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November 22, 2021
Faith Salie has my unconditional approval
Review of ‘Approval Junkie’
Faith Salie in Approval Junkie. Credit: Daniel Rader.

Anyone who's a fan of the Oxford comma has my approval, but even if Faith Salie hadn't mentioned this in her delightful show Approval Junkie, based on her memoir of the same name, her whip-smart jokes, engaging presence, and achingly beautiful turn of phrase would likely have endeared her to me anyway.

Onstage at Audible's Minetta Lane Theatre, Salie recounts her journey from an anorexic, approval-seeking high schooler in suburban Atlanta to a confident broadcaster and mother of two. That last point is most important. While Approval Junkie does feature some of her best--and worst--career moments (don't fact-check Bill O'Reilly and don't tell CBS viewers you're not a pet-person), the heart of this story is her hunger for motherhood and the eventual fulfillment it brings her. That turns what would otherwise be merely a clever, entertaining show into a truly meaningful tour de force.

Not that it's not entertaining. Salie's script is dripping with comic gold, polished by perfect delivery; her energy is contagious; and her dynamism keeps the performance from ever growing boring. In fact, I didn't want to leave when it was over.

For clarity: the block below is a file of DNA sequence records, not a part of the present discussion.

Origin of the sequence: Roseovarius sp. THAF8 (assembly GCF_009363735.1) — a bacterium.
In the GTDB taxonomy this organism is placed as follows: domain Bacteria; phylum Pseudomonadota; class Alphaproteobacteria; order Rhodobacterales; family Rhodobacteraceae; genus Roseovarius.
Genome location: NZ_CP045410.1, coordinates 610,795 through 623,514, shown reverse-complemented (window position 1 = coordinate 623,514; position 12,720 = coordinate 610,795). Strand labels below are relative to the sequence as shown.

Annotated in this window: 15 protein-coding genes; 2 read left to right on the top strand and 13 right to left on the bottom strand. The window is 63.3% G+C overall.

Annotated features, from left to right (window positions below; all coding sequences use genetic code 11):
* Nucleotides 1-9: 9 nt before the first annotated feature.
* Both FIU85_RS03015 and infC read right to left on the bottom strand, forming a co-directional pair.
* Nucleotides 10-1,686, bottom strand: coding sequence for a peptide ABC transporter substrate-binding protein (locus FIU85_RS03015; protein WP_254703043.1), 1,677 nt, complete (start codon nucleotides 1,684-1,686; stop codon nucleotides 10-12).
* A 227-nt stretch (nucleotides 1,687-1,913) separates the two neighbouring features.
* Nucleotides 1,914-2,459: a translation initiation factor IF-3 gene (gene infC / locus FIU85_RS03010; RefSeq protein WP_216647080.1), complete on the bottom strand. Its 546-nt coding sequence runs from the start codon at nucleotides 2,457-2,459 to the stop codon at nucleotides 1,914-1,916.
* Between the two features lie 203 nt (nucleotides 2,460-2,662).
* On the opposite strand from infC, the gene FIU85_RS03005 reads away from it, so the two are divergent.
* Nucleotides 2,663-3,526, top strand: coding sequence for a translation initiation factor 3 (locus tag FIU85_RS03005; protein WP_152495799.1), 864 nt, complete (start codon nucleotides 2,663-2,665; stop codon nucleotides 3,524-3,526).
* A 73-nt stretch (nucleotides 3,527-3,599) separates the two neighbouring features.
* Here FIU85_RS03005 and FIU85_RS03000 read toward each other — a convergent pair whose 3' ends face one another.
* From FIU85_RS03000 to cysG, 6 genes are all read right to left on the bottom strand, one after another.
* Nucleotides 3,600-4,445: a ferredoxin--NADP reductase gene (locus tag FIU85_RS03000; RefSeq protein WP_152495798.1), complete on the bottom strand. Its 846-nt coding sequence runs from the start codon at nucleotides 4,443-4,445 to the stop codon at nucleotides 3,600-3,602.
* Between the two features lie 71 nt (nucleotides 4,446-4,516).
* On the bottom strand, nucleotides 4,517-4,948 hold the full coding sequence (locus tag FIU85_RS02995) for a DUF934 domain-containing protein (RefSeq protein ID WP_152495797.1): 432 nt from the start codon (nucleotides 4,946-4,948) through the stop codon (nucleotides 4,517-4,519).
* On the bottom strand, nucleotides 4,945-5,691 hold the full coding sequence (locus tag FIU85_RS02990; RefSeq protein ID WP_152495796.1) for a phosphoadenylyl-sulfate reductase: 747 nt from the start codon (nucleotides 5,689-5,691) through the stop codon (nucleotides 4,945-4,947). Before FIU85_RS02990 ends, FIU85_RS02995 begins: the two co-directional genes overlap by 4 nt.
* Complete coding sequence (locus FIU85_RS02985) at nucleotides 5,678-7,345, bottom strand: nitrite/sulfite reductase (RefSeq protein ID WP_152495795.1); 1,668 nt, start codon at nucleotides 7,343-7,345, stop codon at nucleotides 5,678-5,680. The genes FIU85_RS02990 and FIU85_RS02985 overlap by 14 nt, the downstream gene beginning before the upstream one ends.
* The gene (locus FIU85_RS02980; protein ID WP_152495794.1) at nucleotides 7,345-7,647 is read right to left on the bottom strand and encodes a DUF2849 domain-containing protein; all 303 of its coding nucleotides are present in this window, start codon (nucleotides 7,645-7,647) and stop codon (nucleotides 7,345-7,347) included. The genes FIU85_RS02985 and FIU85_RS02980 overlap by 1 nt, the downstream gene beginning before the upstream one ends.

Besides her powerful charisma, what helps keep this show engaging are the surprise stops pulled out by Salie and her creatives (Amanda Watkins directs). She's not just using the whole stage; she's using props, visuals, different chairs, mood music, and even her stage manager--who lends his voice to read an insulting (and terribly written) email sent to Salie by one of her less-than-impressed viewers. By the end of the show, Salie has become a sort of magician who keeps pulling tricks out of an invisible hat in an attempt to surprise and delight her audience. It worked on me.

But again, there's more to this heartfelt show than simple gimmicks. Salie allows herself to be vulnerable: admitting us into the grief of losing her mother, the frustration of not getting cast, the pain of a difficult divorce, and the despair of miscarriages. Her openness endears her because it reveals not just a quick-witted performer, but a flesh-and-blood woman with a huge, aching heart.

When an acting coach tells her she should have children because it would lend her a softness and beauty, Salie doesn't snicker. In fact, she readily admits that the woman is right. Having and raising children becomes the holy grail quest of her life. What amazed me was the way Salie presents herself as both a strong professional--intelligent, well-read, fiery--as well as a nurturing mother devoted to her children's well-being. In a world where so-called "traditional" values often get short shrift, I was moved by Salie's courage in embracing motherhood, and inspired by her firm grasp of two often opposing spheres.

"The way I found my voice was by listening," Salie tells us. In listening to her, we may find something too: the resolve to hold on to our dreams and the courage to be compassionate, even and perhaps most importantly to ourselves.

'Approval Junkie' runs at Audible Theater's Minetta Lane Theatre November 16 to December 12. For more info and to purchase tickets, see below:

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Written by: Erin Kahn
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